But all of this is small stuff compared with points one through three. Here, references to religion aside, Frum basically tells Europeans to be more like America. This, too, is not completely stupid in theory; I’m not sure our advantage over Europe is enormous but America is, arguably, the modern world’s best example of a society where outsiders can join in and participate on equal terms with incumbent citizens relatively quickly and reliably. I think this is a good thing, as far as it goes, not so much because it protects us from terrorism or even because “assimilation” is an important value by itself, but simply because the alternative of new arrivals having no choice but to remain an “other” is definitely worse. Unfortunately, Frum’s prescriptions for how Europe can improve on this score are… basically just forced labor and flag-waving.
Really, getting down to it, that’s about all there is. Still, point one in particular astounded me the first time I read it and I think it’s still worth highlighting. (Too bad I’m only doing so way down here. Dammit, I’ve done it again.) Point one is, formally, “Focus on jobs first” and once again this seems reasonable. Except it’s there that Frum seems most like he’s engaging in parody. Basically, his outline for how European societies can integrate Islamic communities by focusing on jobs consists of: “create lots of entry-level jobs,” in parallel with a more American, “flexible” labor market, i.e. toss out job security and other worker protections, “while simultaneously reducing social-welfare benefits that enable people to refuse work.” In other words, “idle hands do the devil’s work,” therefore European governments should force Muslim citizens to take shitty jobs so they won’t have time to cook up radical terrorist agendas.
For all its ready compatibility with reductio ad absurdum, this is fascinating to me because it seems to be an open acknowledgement that the conservative fixation on pushing people off welfare and into paid employment does not really depend on economic necessity. Frum’s message is that the “focus on jobs” is in fact about a means to socialize people (in the behavioral rather than economic sense) rather than about producing needed goods and services. Frum does not make even a token reference to the idea that this will make European society better off economically. (He even suggests a Keynesian economic perspective with his reference to “the severe economic-austerity policies required to preserve the euro currency.”) Why would it do so, after all, when he acknowledges that he’s envisioning “entry-level jobs” for the low-skilled, which in a developed 21st century economy seem unlikely to contribute much to overall economic production.
For all of the idiocy with which Frum entwines it, I still find this proposal remarkable. Mostly it’s appalling in how small and sad it is even after achieving what seems to be a conceptual leap forward. Frum seems to admit that Europe can afford its welfare state economically, and then suggests that “idle” people still need job opportunities not for material acquisition, but because of social rewards. This is staggering from a conservative, not least for how tremendously paternalistic it is; even though Frum works his way back around to a laissez-faire work-or-starve system, his reasoning turns on its head the whole notion that it’s liberals who want to take away freedom and run everyone’s lives with social engineering schemes.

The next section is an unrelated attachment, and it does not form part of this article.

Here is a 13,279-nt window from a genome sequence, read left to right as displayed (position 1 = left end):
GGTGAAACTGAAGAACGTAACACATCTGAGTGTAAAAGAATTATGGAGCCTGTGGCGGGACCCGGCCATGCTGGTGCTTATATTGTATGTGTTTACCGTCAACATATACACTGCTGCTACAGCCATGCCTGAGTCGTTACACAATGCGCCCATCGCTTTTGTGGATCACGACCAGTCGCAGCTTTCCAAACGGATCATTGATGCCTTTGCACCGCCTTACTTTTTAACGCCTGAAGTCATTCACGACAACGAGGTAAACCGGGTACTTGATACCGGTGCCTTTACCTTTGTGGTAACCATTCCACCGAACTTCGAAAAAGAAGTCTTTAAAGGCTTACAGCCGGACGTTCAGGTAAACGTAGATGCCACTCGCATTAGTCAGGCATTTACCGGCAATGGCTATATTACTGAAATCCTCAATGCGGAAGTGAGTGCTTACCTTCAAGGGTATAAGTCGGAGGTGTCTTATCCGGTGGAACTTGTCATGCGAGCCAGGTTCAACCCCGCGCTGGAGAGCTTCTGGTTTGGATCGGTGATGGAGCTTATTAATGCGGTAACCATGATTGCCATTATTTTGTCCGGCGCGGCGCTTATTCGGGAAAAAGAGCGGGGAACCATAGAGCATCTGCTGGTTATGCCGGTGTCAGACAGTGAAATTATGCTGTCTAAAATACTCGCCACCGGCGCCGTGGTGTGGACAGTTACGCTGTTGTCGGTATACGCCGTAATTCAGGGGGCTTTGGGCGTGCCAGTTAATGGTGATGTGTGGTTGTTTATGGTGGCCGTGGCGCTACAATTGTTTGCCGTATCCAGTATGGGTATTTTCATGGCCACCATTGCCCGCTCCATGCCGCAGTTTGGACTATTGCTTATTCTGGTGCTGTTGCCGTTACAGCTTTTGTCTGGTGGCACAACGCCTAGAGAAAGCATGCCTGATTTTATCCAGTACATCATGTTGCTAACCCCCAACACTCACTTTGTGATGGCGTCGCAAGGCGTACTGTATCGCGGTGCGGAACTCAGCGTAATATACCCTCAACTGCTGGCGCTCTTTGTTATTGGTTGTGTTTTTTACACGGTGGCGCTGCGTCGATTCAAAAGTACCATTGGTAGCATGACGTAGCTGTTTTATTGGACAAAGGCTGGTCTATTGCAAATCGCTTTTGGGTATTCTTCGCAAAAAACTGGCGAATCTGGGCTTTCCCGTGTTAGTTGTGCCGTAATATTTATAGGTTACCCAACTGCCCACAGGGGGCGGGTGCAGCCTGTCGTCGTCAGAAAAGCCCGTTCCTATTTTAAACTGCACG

Instead, Frum makes it clear that conservatism is quite happy operating from a basis that it knows best and has the right to mold individuals to its vision of society… but simply has a vision that is so dismally sad that it will never be accused of utopianism.
Starting from the apparent belief that society should take responsibility for helping marginalized groups into lives richer in opportunity and connection, Frum’s vision is… low-skill, low-wage make-work jobs accompanied by the threat of homelessness and starvation as incentive to cooperate.
Yeah. Forget looking at cultural biases that perpetuate marginalization; Frum touches on this but dismisses it quickly. Forget providing people with skills to do something genuinely meaningful (or trying to figure out what that is in an increasingly automated economy); just assign them to dig ditches and fill ’em back in, and take away any alternative means of putting food on their table. Forget calling for all of society to become less insular and closeminded, and to truly celebrate diversity. Instead, point two proposes, let’s look to the childish unity-through-elective-nationalism model of 19th-century America, which model has not even proved all that successful on its own terms except for pale-skinned immigrants from one particular subcontinent. (Point three, for what it’s worth, is largely a nothingburger about how 19th-century Irish immigrants to America benefited from various mutual-aid systems, most of which Frum would probably frown upon today; notably he does not even mention labor unions.)
Yes, David, I’m sure that this glorious vision will inspire Christian, Muslim and secular Europeans alike to unite in throwing out welfare programs and embracing the McJob.
Ugh. I really almost feel sorry for him, so absolutely bereft of ambition does this “vision” seem to be. Realistically, though, I should probably feel more sorry for all of us. If this represents the bleeding edge of enlightenment’s progress among reactionary attitudes… it’s going to be a loooong wait for the better tomorrow.